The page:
© 2021 WLRN
MIAMI | SOUTH FLORIDA
Play Live Radio
Next Up:
0:00
0:00
Available On Air Stations

Miami-Dade Tries To Tackle Gun Violence, And Puerto Rico’s Population Crisis

MIA_DLC.jpeg
AL DIAZ ADIAZ@MIAMIHERALD.COM
/
The Miami Herald
Miami-Dade County Mayor Daniella Levine Cava proposed the “Peace and Prosperity” plan to combat gun violence.

Trying to resolve gun violence in Miami and Puerto Rico’s population problem.

On this Tuesday, June 8, episode of Sundial

Miami-Dade Tries To Tackle Gun Violence

Over the past two weekends in Miami-Dade County there have been a series of deadly shootings.

The Miami-Dade Police Department, along with the county commission, announced the launch of "Operation Summer Heat," a concerted effort by law enforcement to crack down on the ongoing violence.

As the pandemic continues, you can rely on WLRN to keep you current on local news and information. Your support is what keeps WLRN strong. Please become a member today. Donate now. Thank you.

“It's making sure that our seasoned law enforcement agents are out on the scene and making sure they're available. And it's also adding some technical advancements, like more license plate readers, more crime analysts, a state attorney that's on-site to handle these cases more swiftly,” said county Mayor Danielle Levine Cava.

The county commission unanimously voted to pass the mayor’s "Peace and Prosperity Plan" Tuesday. The plan includes millions of dollars for addressing gun violence.

But the approach has drawn some criticism.

“You do not prevent gun violence with police presence,” said Lyle Muhammed, executive director of the Circle of Brotherhood in Miami.

Miami-Dade Tries To Tackle Gun Violence
GunViolenceMemorialDay_06012021.jpeg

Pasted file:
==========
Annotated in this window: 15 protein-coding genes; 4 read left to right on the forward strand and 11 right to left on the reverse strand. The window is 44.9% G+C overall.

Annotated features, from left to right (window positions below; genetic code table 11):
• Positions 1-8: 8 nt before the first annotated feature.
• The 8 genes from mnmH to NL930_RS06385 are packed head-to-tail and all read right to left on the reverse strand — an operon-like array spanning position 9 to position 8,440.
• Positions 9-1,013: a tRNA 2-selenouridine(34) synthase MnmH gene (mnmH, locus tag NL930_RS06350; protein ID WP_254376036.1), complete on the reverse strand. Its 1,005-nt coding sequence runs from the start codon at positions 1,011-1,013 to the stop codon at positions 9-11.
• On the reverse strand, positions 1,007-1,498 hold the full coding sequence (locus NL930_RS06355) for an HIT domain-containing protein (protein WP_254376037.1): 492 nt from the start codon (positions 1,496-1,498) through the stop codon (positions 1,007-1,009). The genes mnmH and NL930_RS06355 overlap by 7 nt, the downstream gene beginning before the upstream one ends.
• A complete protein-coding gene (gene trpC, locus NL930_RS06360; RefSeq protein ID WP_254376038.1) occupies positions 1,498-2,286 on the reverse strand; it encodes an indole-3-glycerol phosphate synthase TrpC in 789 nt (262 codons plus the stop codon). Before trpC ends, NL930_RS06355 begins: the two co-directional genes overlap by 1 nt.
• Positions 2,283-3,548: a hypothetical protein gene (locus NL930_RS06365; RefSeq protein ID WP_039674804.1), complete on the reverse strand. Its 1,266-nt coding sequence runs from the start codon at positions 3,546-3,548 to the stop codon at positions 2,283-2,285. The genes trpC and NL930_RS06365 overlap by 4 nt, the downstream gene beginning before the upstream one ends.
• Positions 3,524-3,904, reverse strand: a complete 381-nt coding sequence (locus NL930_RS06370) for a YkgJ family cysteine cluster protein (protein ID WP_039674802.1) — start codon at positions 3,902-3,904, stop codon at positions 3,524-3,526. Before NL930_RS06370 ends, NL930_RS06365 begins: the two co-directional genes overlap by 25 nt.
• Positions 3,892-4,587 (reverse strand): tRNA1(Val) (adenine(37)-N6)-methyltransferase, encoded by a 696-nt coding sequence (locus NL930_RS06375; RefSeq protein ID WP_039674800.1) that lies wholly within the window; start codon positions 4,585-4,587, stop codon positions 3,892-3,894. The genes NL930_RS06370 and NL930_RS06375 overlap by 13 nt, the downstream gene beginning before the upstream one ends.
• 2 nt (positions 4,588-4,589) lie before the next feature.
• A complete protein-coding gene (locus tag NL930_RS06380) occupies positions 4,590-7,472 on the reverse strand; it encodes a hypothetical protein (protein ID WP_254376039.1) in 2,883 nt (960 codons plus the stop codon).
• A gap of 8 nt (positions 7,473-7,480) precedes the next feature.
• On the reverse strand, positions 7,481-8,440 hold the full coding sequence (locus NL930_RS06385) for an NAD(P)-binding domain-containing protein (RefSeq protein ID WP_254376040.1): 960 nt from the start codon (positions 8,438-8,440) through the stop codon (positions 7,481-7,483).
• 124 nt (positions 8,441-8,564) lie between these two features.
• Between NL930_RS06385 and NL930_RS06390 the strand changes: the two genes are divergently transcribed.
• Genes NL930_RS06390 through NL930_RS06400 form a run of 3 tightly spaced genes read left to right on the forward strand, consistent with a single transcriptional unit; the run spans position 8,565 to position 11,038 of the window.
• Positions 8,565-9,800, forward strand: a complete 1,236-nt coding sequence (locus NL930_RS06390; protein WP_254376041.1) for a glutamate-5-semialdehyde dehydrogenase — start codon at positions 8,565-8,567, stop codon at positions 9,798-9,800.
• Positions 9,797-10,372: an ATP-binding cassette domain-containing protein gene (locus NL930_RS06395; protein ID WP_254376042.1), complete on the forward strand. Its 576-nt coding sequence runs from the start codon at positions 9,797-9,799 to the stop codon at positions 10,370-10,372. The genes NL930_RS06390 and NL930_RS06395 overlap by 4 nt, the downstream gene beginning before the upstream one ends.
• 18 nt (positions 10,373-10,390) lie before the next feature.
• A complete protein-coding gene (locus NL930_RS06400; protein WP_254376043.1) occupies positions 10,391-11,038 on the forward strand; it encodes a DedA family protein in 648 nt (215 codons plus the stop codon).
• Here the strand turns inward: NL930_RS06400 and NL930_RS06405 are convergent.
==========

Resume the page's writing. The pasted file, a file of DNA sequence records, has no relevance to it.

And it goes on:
Puerto Rico’s Population Crisis

Initial date from the 2020 U.S. Census paints a stark picture for the U.S. — a declining birth rate and many people waiting to have children.

Over the past decade, the nation experienced its slowest growth rate since the Great Depression. The situation is even more severe in Puerto Rico. The territory lost 11% of its population during that time.

Financial bankruptcy, natural disasters and the coronavirus pandemic have driven families off the island to the U.S. mainland.

“But what is not obvious is the most important and dangerous cause of the population collapse, which is not emigration, it’s the collapse of the fertility of the island,” said Luis Pericchi Guerra, the director of the Center of Biostatistics and Bioinformatics at the University of Puerto Rico.

He leads a group of academics studying the island’s demographic changes and population decline and what those changes might mean for the future of the island. They are sounding the alarm on this “crisis” in hopes that politicians will make policy changes to slow these trends.

“In 20 years, we are going to have an island of very, very old people with nobody to take care of them, essentially. And we have to do something about it,” Pericchi Guerra said.

Puerto Rico’s Population Crisis
A Puerto Rican flag hangs from the balcony of a house in San Juan, Puerto Rico, on May 1.

Leslie Ovalle produces WLRN's daily magazine program, Sundial. She previously produced Morning Edition newscasts at WLRN and anchored the midday news. As a multimedia producer, she also works on visual and digital storytelling.